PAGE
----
MP rescinds her resignation
Scouring the BBC website looking for interesting HR stories and blog inspiration, I came across the news that Sarah Champion MP had rescinded her resignation from the front bench and asked Jeremy Corbyn for her job back. It appears that he has agreed and that she may be the first of several who, not having forced Jeremy to resign, will now be holding out a white flag of peace and resuming their previous roles on the front benches.
It is rare that we find employees asking to return to their former employers, but not unheard of. The biggest question is should you take them back? And if you do, will the relationship be better or worse than before?
When requesting references, one of the questions frequently asked is “Would you re-employ this employee?” Responses indicate that many employers have a policy not to re-employ, but a few say they would.
Not all leavers are equal
When determining your policy on re-employment, you may want to think about the provisions and safety nets which would be needed rather than taking a blanket decision. However, with all things HR, you need to ensure you don’t discriminate or set a precedent which will be hard to manage in the future. Would you treat the following scenarios the same?
- A Saturday worker who left to go to University and now wants a full time job
- An underperforming employee who resigned but can’t find a better job to go to, so tries to rescind their resignation before their notice period is up i.e. while they are still employed with you
- A top performer who is head hunted by the competition, leaves for a month and then wants to come back as they didn’t like what they found on the other side of the fence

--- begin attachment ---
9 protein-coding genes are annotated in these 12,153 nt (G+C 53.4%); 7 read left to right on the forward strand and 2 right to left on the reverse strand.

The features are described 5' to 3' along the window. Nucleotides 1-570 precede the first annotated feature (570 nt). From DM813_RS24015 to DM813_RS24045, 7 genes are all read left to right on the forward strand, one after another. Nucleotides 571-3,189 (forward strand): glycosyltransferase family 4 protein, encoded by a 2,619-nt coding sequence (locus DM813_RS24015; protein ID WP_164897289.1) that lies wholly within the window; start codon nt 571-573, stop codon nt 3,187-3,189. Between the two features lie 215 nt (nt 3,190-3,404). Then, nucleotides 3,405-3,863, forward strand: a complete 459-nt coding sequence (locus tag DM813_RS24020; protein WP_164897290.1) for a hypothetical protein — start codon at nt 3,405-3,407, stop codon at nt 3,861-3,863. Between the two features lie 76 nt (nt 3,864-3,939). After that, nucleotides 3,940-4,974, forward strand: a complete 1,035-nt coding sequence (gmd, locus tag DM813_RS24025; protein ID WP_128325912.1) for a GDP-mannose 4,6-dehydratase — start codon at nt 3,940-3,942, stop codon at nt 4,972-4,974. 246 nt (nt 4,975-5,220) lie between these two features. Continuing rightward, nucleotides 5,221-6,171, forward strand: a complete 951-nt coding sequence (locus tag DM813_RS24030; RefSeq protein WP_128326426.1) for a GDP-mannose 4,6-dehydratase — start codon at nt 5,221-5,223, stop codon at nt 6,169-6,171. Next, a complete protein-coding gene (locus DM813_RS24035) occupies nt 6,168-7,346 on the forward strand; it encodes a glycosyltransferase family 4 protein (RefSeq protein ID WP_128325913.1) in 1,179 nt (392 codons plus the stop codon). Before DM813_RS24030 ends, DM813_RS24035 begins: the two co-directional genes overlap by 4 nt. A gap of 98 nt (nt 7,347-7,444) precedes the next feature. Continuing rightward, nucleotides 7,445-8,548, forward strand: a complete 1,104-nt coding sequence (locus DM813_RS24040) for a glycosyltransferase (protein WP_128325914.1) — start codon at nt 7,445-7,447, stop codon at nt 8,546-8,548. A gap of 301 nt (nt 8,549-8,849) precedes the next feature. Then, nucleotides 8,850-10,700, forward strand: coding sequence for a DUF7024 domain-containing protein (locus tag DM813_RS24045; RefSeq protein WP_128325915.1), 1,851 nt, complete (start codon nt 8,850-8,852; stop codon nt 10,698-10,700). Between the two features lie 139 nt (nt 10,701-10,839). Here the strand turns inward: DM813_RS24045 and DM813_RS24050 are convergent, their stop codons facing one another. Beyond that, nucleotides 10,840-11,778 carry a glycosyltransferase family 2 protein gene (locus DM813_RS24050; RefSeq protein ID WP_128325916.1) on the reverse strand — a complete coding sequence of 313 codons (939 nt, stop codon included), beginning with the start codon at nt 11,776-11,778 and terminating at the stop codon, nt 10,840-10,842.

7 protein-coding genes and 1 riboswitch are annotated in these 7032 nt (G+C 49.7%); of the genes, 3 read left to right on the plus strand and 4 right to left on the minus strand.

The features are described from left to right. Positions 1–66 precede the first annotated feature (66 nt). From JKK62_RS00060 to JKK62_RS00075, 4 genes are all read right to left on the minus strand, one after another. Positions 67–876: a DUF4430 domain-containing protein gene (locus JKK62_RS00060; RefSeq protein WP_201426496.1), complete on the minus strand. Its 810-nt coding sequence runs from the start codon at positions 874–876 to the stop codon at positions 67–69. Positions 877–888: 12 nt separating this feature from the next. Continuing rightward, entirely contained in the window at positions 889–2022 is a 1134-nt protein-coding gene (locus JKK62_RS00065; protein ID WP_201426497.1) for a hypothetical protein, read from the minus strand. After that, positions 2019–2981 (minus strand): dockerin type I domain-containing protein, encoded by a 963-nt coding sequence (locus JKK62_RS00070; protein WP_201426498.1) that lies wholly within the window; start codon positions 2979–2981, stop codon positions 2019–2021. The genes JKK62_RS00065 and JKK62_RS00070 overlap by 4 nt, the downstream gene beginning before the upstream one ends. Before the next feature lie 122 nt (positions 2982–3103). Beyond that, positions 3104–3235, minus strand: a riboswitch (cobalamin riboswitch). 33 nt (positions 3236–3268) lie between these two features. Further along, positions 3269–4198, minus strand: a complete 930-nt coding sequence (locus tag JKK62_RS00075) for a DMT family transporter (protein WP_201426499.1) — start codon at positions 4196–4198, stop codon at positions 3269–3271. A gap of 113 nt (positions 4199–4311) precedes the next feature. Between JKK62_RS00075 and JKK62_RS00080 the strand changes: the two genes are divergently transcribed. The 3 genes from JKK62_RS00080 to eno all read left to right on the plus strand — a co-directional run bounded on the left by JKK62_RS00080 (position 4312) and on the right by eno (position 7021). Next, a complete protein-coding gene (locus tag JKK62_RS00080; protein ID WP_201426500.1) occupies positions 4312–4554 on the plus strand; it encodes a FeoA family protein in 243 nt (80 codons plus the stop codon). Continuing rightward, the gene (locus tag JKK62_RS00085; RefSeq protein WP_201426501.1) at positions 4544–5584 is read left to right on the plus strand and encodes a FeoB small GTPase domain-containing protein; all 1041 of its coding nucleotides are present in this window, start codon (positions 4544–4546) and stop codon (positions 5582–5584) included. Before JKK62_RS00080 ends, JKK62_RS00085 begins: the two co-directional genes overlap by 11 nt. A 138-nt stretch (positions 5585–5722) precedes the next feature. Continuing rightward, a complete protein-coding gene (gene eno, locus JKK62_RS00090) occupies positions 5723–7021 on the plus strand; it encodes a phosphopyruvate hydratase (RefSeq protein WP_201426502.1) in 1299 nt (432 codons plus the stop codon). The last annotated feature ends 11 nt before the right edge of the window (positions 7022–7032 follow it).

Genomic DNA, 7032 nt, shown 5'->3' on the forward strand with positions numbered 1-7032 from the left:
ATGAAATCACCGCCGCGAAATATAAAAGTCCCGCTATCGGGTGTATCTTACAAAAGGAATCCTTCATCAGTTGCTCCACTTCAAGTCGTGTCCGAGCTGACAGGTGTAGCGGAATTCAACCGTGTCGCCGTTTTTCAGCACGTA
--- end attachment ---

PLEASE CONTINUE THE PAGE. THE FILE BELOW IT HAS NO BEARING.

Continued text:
- A good performer who left to travel the world for 12 months and wants to come back
- A good performer who felt they were under paid, underappreciated and could contribute a lot more to the business if you just let them, who wants to come back to the business having worked for another (non-related business) for 3 years.
In truth, we have dealt with all of these scenarios over the past 12 months and there are no hard and fast rules on how to deal with them – it comes down to relationships, personalities and setting (or not wanting to set) a precedent.
Whose business is it anyway?
On the one hand, you do not want to cut off your nose to spite your face, but on the other hand you don’t necessarily want to take someone back just because it suits them to come back. Your business may have moved on. You may not have a vacancy. You may not have a need for their skills. However, feeling guilty because they were a nice person is not a good enough reason to take someone back.
When developing your policy, consider the following:
• The reasons for leaving may have a massive influence on whether you take someone back
• Their previous attendance record
• The amount of time they have been away
• The size of your business and whether you can easily absorb extra headcount
• Whether the person has a unique or scarce skillset
• Where they have been since leaving you
• The role and money you bring people back into
If you decide not to re-employ previous employees, ensure you apply your policy strictly and that all employees are aware of the policy before they leave the business.
As always, if you require any help writing a re-employment policy, do not hesitate to contact the team on email@example.com or by calling 01923 866040